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Tired all the time

Hi Doc,
I'm tired all the time and practically a person that is always in shambles.  I'm 41 yrs old and diagnosed with ADHD because of my symptoms.  I was prescribed Vyvanse.  I took 20mg today but it put me to sleep.  I was wondering if there was a possibility of me having thyroid problems because of this effect the Vyvanse had on me?  I thought i was going to be focused and energized.  Can you please let me know if this is the effect Vyvanse does to people with thyroid problems? Thank you.
3 Responses
1756321 tn?1547098925
Amphetamines are thought to block the reuptake of dopamine and norepinephrine. This theoretically leaves more of these neurotransmitters available in the brain. However if you have low neurotransmitters to start with medications either will not work well or work for a while then stop working.

The precursors that go into the methylation cycle for SAMe, neurotransmitters, dopamine, serotonin are methionine, folate, B12, B6, TMG (trimethylglycine) and zinc, and maybe calcium and magnesium.
This isn't a lot of info online about norepinephrine but Nutritional Healing has this on dopamine deficiency...

"Dopamine deficiency signs/symptoms:

Reduced ability to feel pleasure
Flat, bored, apathetic and low enthusiasm
Depressed
Low drive and motivation
Difficulty getting through a task even when interesting
Procrastinator/little urgency
Difficulty paying attention and concentrating
Slowed thinking and/or slow to learn new ideas
Crave uppers (e.g. caffeine/nicotine/diet soft drinks)
Use these to improve energy/motivation/mood
Prone to addictions (e.g. alcohol)/addictive personality
Shy/introvert
Low libido or impotence
Mentally fatigued easily and physically fatigued easily
Sleep too much and trouble getting out of bed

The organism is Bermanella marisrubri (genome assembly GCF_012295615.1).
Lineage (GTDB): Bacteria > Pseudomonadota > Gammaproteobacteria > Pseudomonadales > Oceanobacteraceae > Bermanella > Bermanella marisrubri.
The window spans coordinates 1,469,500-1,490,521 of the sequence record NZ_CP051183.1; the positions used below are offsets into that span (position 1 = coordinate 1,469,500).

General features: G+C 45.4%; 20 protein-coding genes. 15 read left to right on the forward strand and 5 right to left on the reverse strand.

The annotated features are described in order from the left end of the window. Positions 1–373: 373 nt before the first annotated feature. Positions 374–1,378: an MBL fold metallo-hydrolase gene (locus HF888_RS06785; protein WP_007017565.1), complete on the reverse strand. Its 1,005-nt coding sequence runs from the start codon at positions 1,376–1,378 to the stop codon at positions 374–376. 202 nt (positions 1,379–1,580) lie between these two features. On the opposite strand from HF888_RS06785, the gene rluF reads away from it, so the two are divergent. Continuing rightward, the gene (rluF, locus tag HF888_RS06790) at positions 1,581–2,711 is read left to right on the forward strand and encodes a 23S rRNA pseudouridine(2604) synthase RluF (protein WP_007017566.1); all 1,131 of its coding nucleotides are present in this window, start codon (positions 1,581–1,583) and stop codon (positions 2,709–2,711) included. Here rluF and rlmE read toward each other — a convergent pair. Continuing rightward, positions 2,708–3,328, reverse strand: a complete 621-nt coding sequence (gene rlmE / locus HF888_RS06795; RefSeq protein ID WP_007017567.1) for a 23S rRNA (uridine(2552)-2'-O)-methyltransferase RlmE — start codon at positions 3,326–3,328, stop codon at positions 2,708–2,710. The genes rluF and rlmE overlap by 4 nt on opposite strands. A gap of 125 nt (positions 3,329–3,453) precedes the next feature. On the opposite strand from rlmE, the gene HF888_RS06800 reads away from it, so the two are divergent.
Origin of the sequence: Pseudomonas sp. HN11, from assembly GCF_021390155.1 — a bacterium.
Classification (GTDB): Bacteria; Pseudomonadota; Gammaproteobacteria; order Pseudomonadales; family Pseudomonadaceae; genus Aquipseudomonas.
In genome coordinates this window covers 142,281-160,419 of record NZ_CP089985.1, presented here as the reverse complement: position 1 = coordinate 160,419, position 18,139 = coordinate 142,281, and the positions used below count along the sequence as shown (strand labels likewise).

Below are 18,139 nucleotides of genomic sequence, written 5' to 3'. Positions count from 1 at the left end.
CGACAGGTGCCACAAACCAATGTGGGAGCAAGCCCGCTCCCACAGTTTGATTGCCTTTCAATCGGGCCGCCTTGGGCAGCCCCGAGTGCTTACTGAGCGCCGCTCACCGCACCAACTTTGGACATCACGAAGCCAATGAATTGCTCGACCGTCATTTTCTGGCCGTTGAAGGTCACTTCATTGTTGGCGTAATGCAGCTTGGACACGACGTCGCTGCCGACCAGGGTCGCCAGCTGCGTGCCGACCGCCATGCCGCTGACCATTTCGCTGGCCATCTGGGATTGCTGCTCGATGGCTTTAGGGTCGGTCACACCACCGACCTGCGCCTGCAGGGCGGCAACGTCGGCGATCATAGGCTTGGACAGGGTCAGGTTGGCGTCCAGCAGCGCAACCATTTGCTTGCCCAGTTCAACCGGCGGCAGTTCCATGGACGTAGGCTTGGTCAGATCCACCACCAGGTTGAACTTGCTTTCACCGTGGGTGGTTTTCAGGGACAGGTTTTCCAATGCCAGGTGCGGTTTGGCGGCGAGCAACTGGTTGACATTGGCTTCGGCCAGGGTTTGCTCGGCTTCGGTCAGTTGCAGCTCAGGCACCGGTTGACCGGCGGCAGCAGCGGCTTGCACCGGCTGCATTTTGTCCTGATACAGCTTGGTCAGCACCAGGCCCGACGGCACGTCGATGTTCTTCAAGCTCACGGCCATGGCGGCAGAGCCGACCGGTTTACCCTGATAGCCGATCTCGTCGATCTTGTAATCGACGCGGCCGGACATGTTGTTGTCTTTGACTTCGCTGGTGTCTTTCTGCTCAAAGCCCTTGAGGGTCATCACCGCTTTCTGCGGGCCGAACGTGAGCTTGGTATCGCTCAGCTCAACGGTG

Put on weight easily
Family history of alcoholism/ADD/ADHD

Dopamine levels may be low due to a combination of genetic and acquired reasons. Dopamine can be raised effectively using either nutrient based therapies or medications. Dopamine is synthesized form the amino acid tyrosine.

Factors which reduce dopamine levels:

Chronic stress
Inadequate sleep
Hypothyroidism
Lead, arsenic and cadmium exposure
Under-methylation
Tyrosine (precursor) deficiency
Magnesium, iron, zinc & vitamins B3/B6/C/D deficiency
Excess copper levels
Genetic dopamine receptor abnormalities
Chronic opioid, alcohol & marijuana use
Adrenal insufficiency
Glutathione deficiency
Parkinson's Disease
Influenza
Estrogen deficiency
Human growth hormone deficiency"
649848 tn?1534637300
COMMUNITY LEADER
You should talk to your doctor about getting some simple blood tests done to confirm/rule out a thyroid disorder.

The tests you need are Free T3, Free T4 and TSH.  These will tell you whether or not you have adequate thyroid hormones.   You should also get tested for thyroid antibodies, Thyroid Peroxidase Antibodies (TPOab) and Thyroglobulin Antibodies (TPOab); these will tell if you have Hashimoto's Thyroiditis, which is an autoimmune disease that attacks the thyroid.  If you have symptoms of hyperthyroidism, such as weight loss, rapid heart rate, palpitations, etc you should also get Thyroid Stimulating Immunoglobulins (TSI) to confirm/rule out Graves Disease, which is another autoimmune disease that attacks the thyroid.  

You should also get vitamin B12 tested, as B12 deficiency can cause horrendous fatigue, as well as tingling/numbness in the hands/feet, easy bruising, etc.
649848 tn?1534637300
COMMUNITY LEADER
Forgot to mention that we're not doctors.  We're all fellow patients, trying to help others who are going through what we've gone through.

If you want a doctor's opinion, you can post on the expert forum.
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649848 tn?1534637300
FL
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1756321 tn?1547098925
Queensland, Australia
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